Ahead of G20 meeting, WHO issues call to arms for R&D push against resistant bacteria

WHO says the current antibiotic pipeline is 'practically dry'

The World Health Organization has drawn up a list of the 12 resistant bacteria most problematic to human health—and called on governments and industry to step up efforts to find new medicines to fight them.

The announcement of the list of "priority pathogens" was timed to hit the headlines ahead of the meeting of G20 health experts which started today in Berlin, where the issue of antimicrobial resistance is once again on the agenda.

The aim of the list is to encourage governments to offer incentives for R&D into new antimicrobials by both public and private research groups, says the WHO, and also to find ways to preserve the efficacy of the rapidly dwindling reserve of effective drugs.


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Germany's health minister Hermann Gröhe pledged to push for joint action at the G20 meeting, saying: "We have to take joint action today for a healthier tomorrow. Therefore, we will discuss and bring the attention of the G20 to the fight against antimicrobial resistance."

Many of the 12 bacterial families on the list are multidrug resistant (MDR) strains that are a serious threat in clinical units such as hospitals and nursing homes, and in patients who need to be catheterized or have ventilator support.

Many companies in the pharma industry have abandoned antibiotic research to focus on more profitable chronic diseases such as cancer and diabetes, and while some programs such as cross-company consortia have been set up to try to kick-start antimicrobial R&D, these efforts are  simply not sufficient, says the WHO.

"Antibiotic resistance is growing, and we are fast running out of treatment options," says the WHO's assistant director-general for health Systems and innovation Dr Marie-Paule Kieny, who told reporters on a conference call that the antibiotic pipeline is "practically dry."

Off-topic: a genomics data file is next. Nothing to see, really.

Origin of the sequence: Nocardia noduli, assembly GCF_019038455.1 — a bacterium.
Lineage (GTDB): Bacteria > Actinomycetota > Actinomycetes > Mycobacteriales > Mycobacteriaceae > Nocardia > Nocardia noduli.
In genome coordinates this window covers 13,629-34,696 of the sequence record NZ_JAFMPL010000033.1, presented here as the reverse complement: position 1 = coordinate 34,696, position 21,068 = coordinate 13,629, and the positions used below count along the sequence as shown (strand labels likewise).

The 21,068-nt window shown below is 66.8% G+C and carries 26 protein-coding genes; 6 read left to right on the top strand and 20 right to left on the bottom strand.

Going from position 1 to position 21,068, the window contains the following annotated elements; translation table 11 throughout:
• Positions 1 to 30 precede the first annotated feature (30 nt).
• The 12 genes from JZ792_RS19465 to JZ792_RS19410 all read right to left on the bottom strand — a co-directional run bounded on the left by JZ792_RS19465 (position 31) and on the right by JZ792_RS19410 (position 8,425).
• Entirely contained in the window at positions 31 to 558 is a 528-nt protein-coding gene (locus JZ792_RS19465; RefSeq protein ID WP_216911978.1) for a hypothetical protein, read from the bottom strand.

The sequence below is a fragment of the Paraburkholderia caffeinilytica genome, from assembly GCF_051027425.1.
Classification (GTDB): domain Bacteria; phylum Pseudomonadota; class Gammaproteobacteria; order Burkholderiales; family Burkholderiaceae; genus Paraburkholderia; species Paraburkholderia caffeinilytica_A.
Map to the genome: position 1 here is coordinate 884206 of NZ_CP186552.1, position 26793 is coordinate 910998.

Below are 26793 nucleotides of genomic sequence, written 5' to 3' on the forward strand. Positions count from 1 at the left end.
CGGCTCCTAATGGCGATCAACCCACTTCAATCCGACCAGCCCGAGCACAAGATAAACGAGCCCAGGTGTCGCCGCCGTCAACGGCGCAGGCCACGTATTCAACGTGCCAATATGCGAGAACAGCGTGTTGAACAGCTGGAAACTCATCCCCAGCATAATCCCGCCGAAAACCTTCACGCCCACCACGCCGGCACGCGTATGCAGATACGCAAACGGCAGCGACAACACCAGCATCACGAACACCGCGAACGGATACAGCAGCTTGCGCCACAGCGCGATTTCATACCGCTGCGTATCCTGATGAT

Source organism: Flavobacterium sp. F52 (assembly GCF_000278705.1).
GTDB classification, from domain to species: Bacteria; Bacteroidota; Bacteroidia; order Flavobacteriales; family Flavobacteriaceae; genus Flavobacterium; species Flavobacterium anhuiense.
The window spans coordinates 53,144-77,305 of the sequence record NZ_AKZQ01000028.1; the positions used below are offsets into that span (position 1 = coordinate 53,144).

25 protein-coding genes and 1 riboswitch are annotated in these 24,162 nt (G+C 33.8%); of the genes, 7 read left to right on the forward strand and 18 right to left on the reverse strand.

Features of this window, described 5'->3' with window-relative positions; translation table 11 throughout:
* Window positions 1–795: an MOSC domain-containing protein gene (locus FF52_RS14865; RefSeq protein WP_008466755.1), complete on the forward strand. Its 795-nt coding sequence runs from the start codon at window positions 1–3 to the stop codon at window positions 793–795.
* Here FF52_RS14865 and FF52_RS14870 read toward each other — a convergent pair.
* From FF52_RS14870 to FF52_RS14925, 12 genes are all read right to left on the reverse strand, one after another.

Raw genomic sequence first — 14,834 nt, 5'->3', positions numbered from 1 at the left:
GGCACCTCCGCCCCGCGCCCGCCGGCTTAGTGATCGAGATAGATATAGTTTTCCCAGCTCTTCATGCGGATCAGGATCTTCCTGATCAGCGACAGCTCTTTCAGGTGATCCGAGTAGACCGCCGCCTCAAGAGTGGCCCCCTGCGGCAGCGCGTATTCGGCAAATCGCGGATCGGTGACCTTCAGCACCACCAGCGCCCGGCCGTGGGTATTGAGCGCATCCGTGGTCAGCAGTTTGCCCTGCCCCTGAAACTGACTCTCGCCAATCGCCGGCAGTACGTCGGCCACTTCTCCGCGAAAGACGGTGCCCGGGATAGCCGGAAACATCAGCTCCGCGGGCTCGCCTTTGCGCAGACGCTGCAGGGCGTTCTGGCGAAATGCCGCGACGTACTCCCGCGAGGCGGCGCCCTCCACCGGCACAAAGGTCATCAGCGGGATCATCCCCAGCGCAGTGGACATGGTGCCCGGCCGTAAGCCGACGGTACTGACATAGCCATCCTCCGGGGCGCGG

"If we leave it to market forces alone, the new antibiotics we most urgently need are not going to be developed in time."

A 2015 report commissioned by the UK government estimates that antimicrobial resistance could kill more people than cancer by the middle of the century at a cost to society of an eye-watering $100 trillion. The UK has also proposed a scheme that could offer up to $1 billion in prize money for research teams that can come up with effective new drug classes, funded by a surcharge levied on life science companies who decide not to invest in antibiotic R&D.

The WHO's list includes a group of critical pathogens  such as Acinetobacter, Pseudomonas and various Enterobacteriacea—including Klebsiella, Escherichia coli, Serratia, and Proteus species—that have become resistant to a large number of antibiotics including the latest carbapenem and third-generation cephalosporin drugs. 

Two other categories of high- and medium-priority pathogens have been drawn up which include other drug-resistant bacterial diseases such as gonorrhoea and food poisoning caused by Salmonella. The list does not include tuberculosis, as there is already consensus that this is a priority area for R&D, said Kieny.

The ranking of the pathogens is based on how deadly they can be, their tendency to develop resistance mutations, whether infections can lead to long hospital stays and hpw easily they are transmitted.

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